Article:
December 1, 2010

Born Five Years After He Was Born

Since it is the first day of December here in jolly ole Pennsylvania, I felt like typing a post on Christmas...well, sorta. You'll figure it out by the time you're done reading.

Christianity began in the Roman Empire and often numbered the date "in the ___th year of Emperor Soandso" or "in the time of King Whatshisname". Dates were associated to rules or leaders or reigns of kings since they had been recorded in public records. Having been recorded they were easier to date. These records of leaders may have often been recorded in such permanent manners as carving in stone, especially in the case of Emperors. These methods allowed for rather pinpoint dating at times. Even after two millennium we still have an accurate view of when things took place in the New Testament (and Old in some places). The examples below from Luke are exceptional since he was trying to document a historical account of Jesus Christ for Theophilus. Unfortunately, at other times like in the Book of Daniel, trying to date Kings Darius and/or Cyrus it makes things rather confusing.

"In the time of Herod king of Judea there was a priest named Zechariah, who belonged to the priestly division of Abijah; his wife Elizabeth was also a descendant of Aaron." ~Luke 1:5

"In those days Caesar Augustus issued a decree that a census should be taken of the entire Roman world.(This was the first census that took place while Quirinius was governor of Syria.)" ~Luke 2:1-2

"In the fifteenth year of the reign of Tiberius Caesar—when Pontius Pilate was governor of Judea, Herod tetrarch of Galilee, his brother Philip tetrarch of Iturea and Traconitis, and Lysanias tetrarch of Abilene—during the high-priesthood of Annas and Caiaphas, the word of God came to John son of Zechariah in the wilderness." ~Luke 3:1-2

The early Christians also dated the way the Romans did initially which was dated from the beginning of the empire or "anno urbis conditae" meaning "from the the foundation [of the city] of Rome". To make a long story sort, the church eventually did not like using a dating system that mated it with a empire that persecuted them (Christians) mercilessly so the church abandoned the practice. In the mid-4th century the Church decided it was only proper to begin dating in honor of Christ the founder of the faith (obviously). In 540 Dionysus Exiguus invented the Christian chronology and the year of Jesus' birth was 1 A.D. "anno domini" or "the year of our Lord". There is no year zero as that would be an absence of a date so the sequence would be like this 2 B.C.,1 B.C. 1 A.D., 2 A.D.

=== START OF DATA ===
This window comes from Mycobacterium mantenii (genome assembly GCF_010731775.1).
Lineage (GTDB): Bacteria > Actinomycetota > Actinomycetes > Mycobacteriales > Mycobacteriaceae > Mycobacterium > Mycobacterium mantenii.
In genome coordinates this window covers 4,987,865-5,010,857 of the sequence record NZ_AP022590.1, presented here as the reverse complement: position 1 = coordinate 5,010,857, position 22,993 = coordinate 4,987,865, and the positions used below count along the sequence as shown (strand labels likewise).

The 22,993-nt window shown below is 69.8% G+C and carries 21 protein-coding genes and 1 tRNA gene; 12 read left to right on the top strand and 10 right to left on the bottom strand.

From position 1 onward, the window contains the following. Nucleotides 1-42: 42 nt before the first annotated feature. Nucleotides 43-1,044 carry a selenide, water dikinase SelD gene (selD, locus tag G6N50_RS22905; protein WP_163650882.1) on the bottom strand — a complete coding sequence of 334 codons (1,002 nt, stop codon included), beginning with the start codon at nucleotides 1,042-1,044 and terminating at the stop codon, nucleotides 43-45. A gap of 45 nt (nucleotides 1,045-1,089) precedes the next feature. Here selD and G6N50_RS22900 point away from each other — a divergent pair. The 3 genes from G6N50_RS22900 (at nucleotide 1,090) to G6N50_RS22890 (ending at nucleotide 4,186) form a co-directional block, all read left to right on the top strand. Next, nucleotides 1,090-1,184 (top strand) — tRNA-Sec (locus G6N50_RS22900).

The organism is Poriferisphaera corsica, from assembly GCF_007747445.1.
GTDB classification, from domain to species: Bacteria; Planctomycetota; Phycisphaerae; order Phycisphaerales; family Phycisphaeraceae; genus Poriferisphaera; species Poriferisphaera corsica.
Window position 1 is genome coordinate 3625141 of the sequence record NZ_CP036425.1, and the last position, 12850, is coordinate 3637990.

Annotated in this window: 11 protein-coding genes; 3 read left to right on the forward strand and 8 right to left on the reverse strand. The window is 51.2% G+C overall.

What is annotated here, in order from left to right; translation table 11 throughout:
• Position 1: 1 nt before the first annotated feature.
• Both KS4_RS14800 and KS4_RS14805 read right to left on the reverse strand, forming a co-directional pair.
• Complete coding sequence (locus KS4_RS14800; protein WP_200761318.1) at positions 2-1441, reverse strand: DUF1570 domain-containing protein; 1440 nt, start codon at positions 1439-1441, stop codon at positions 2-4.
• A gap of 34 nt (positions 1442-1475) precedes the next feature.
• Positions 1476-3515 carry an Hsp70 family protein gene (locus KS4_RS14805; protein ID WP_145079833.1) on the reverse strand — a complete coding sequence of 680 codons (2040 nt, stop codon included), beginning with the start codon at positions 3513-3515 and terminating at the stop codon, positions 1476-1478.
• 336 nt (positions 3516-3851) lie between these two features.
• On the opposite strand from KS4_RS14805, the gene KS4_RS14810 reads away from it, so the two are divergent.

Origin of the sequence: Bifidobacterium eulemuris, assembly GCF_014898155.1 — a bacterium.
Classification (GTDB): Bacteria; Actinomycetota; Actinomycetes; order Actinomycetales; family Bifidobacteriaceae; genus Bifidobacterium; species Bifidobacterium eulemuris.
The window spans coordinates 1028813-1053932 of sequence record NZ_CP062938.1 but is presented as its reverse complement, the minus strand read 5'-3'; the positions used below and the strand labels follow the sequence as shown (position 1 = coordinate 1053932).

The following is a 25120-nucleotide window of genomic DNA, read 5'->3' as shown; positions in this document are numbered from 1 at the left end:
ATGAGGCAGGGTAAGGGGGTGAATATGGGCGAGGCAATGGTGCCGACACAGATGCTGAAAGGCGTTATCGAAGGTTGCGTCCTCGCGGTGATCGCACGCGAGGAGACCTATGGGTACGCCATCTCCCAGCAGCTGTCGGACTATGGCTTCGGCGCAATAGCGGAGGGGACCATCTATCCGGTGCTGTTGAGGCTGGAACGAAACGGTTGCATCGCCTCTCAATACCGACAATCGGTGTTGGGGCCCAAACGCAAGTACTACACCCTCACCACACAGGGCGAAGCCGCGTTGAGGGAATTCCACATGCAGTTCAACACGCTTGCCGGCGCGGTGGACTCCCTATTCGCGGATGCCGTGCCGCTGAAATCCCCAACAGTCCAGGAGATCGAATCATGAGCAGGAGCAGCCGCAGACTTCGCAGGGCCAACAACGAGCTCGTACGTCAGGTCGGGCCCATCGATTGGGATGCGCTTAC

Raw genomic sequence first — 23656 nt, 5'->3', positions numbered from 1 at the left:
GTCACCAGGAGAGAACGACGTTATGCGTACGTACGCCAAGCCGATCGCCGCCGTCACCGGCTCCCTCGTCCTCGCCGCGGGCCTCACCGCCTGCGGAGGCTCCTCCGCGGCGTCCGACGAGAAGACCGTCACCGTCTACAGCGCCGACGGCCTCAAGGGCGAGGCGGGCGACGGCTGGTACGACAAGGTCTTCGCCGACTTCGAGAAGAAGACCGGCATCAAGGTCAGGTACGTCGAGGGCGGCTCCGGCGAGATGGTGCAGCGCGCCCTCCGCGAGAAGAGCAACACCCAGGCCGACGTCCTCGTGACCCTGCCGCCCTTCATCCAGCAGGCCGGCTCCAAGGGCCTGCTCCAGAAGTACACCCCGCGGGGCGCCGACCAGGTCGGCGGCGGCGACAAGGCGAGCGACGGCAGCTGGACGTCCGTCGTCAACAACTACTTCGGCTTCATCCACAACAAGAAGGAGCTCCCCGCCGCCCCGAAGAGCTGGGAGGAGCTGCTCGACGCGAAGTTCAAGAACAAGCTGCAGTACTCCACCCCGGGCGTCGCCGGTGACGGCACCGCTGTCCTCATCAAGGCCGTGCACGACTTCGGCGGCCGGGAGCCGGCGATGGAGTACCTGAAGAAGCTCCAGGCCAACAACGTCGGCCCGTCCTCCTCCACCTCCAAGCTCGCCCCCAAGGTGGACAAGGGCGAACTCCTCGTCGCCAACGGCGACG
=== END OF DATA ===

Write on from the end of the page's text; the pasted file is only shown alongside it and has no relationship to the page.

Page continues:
Using information from the Gospels, Dionysus concluded that Jesus was born on 753 A.U.C. but his calculation was off by approximately 4 years. Jesus was born before Herod actually died in 4 B.C. so His birth ended up being about four and a half to five years before the official dating of His birth.

The dating system formulated by Dionysus didn't get instituted until 690. Once it was it went global and spread with the spread of Christianity. Jewish people still use their own dating which supposedly dates back to the world's creation based in the Bible (Old Testament). Both of these dating systems are now being forced out by a secular world that wants nothing to do with Christianity or Jesus Christ and they have begun to shift to B.C.E. and C.E. which are "before common era" and "common era". Ironically, the common denominator between these two date identifiers? They both still pivot around the birth of Christ, and even the secular version uses this basis although they won't aknowledge Him. They want the date of Jesus' birth but they don't want Jesus. How ridiculous.

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